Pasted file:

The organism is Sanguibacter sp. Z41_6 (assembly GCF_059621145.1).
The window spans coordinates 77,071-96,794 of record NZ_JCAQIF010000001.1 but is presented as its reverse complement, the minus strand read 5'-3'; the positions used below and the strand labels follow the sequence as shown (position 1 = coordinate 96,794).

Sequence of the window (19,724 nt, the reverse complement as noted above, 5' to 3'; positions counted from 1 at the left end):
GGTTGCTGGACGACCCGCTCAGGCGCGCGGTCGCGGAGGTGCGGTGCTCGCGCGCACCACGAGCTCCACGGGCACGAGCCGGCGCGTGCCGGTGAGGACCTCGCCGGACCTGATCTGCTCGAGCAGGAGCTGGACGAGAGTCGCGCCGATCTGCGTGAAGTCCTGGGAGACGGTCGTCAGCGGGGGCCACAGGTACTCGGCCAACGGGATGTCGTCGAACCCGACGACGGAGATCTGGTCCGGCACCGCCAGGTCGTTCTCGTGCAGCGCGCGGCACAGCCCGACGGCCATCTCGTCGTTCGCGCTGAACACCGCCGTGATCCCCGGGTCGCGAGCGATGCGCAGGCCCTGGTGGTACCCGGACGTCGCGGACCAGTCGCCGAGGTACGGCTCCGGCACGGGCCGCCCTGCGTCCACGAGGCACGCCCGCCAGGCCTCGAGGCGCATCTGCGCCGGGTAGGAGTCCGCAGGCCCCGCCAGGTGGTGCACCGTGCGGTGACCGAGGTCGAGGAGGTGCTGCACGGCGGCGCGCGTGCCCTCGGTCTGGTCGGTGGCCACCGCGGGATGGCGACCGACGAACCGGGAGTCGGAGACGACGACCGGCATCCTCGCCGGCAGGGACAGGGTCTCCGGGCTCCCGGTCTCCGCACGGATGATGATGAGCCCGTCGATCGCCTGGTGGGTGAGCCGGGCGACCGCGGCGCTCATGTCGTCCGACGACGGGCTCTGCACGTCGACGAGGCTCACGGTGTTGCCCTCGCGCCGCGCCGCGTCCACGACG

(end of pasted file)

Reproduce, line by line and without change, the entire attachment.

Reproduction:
The organism is Sanguibacter sp. Z41_6 (assembly GCF_059621145.1).
The window spans coordinates 77,071-96,794 of record NZ_JCAQIF010000001.1 but is presented as its reverse complement, the minus strand read 5'-3'; the positions used below and the strand labels follow the sequence as shown (position 1 = coordinate 96,794).

Sequence of the window (19,724 nt, the reverse complement as noted above, 5' to 3'; positions counted from 1 at the left end):
GGTTGCTGGACGACCCGCTCAGGCGCGCGGTCGCGGAGGTGCGGTGCTCGCGCGCACCACGAGCTCCACGGGCACGAGCCGGCGCGTGCCGGTGAGGACCTCGCCGGACCTGATCTGCTCGAGCAGGAGCTGGACGAGAGTCGCGCCGATCTGCGTGAAGTCCTGGGAGACGGTCGTCAGCGGGGGCCACAGGTACTCGGCCAACGGGATGTCGTCGAACCCGACGACGGAGATCTGGTCCGGCACCGCCAGGTCGTTCTCGTGCAGCGCGCGGCACAGCCCGACGGCCATCTCGTCGTTCGCGCTGAACACCGCCGTGATCCCCGGGTCGCGAGCGATGCGCAGGCCCTGGTGGTACCCGGACGTCGCGGACCAGTCGCCGAGGTACGGCTCCGGCACGGGCCGCCCTGCGTCCACGAGGCACGCCCGCCAGGCCTCGAGGCGCATCTGCGCCGGGTAGGAGTCCGCAGGCCCCGCCAGGTGGTGCACCGTGCGGTGACCGAGGTCGAGGAGGTGCTGCACGGCGGCGCGCGTGCCCTCGGTCTGGTCGGTGGCCACCGCGGGATGGCGACCGACGAACCGGGAGTCGGAGACGACGACCGGCATCCTCGCCGGCAGGGACAGGGTCTCCGGGCTCCCGGTCTCCGCACGGATGATGATGAGCCCGTCGATCGCCTGGTGGGTGAGCCGGGCGACCGCGGCGCTCATGTCGTCCGACGACGGGCTCTGCACGTCGACGAGGCTCACGGTGTTGCCCTCGCGCCGCGCCGCGTCCACGACG